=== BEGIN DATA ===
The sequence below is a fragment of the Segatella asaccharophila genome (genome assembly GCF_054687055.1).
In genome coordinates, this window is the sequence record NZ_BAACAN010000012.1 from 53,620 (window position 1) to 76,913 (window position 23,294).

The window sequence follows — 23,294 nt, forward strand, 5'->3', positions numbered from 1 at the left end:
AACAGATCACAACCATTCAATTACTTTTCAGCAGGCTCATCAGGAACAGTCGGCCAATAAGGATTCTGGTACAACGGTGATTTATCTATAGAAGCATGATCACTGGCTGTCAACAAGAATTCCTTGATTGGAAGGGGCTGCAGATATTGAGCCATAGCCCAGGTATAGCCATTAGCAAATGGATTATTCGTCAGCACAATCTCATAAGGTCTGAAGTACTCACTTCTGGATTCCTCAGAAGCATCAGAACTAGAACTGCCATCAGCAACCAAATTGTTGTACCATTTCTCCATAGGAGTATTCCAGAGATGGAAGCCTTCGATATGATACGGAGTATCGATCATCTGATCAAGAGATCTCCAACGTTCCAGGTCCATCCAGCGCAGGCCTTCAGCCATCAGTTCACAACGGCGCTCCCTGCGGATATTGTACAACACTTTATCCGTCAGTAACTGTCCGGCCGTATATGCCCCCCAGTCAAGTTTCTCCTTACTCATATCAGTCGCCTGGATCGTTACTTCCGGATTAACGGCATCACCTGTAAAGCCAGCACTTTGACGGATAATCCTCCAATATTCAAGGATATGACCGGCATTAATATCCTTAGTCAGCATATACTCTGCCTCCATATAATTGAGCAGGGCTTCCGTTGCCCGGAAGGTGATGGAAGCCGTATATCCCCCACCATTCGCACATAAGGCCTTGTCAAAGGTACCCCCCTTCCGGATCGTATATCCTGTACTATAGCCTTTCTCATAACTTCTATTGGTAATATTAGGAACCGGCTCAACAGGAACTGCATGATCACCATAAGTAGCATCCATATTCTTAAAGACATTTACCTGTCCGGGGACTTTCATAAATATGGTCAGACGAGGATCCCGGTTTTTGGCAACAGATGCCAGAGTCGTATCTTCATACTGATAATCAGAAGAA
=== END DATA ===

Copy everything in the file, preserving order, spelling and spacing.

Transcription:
The sequence below is a fragment of the Segatella asaccharophila genome (genome assembly GCF_054687055.1).
In genome coordinates, this window is the sequence record NZ_BAACAN010000012.1 from 53,620 (window position 1) to 76,913 (window position 23,294).

The window sequence follows — 23,294 nt, forward strand, 5'->3', positions numbered from 1 at the left end:
AACAGATCACAACCATTCAATTACTTTTCAGCAGGCTCATCAGGAACAGTCGGCCAATAAGGATTCTGGTACAACGGTGATTTATCTATAGAAGCATGATCACTGGCTGTCAACAAGAATTCCTTGATTGGAAGGGGCTGCAGATATTGAGCCATAGCCCAGGTATAGCCATTAGCAAATGGATTATTCGTCAGCACAATCTCATAAGGTCTGAAGTACTCACTTCTGGATTCCTCAGAAGCATCAGAACTAGAACTGCCATCAGCAACCAAATTGTTGTACCATTTCTCCATAGGAGTATTCCAGAGATGGAAGCCTTCGATATGATACGGAGTATCGATCATCTGATCAAGAGATCTCCAACGTTCCAGGTCCATCCAGCGCAGGCCTTCAGCCATCAGTTCACAACGGCGCTCCCTGCGGATATTGTACAACACTTTATCCGTCAGTAACTGTCCGGCCGTATATGCCCCCCAGTCAAGTTTCTCCTTACTCATATCAGTCGCCTGGATCGTTACTTCCGGATTAACGGCATCACCTGTAAAGCCAGCACTTTGACGGATAATCCTCCAATATTCAAGGATATGACCGGCATTAATATCCTTAGTCAGCATATACTCTGCCTCCATATAATTGAGCAGGGCTTCCGTTGCCCGGAAGGTGATGGAAGCCGTATATCCCCCACCATTCGCACATAAGGCCTTGTCAAAGGTACCCCCCTTCCGGATCGTATATCCTGTACTATAGCCTTTCTCATAACTTCTATTGGTAATATTAGGAACCGGCTCAACAGGAACTGCATGATCACCATAAGTAGCATCCATATTCTTAAAGACATTTACCTGTCCGGGGACTTTCATAAATATGGTCAGACGAGGATCCCGGTTTTTGGCAACAGATGCCAGAGTCGTATCTTCATACTGATAATCAGAAGAA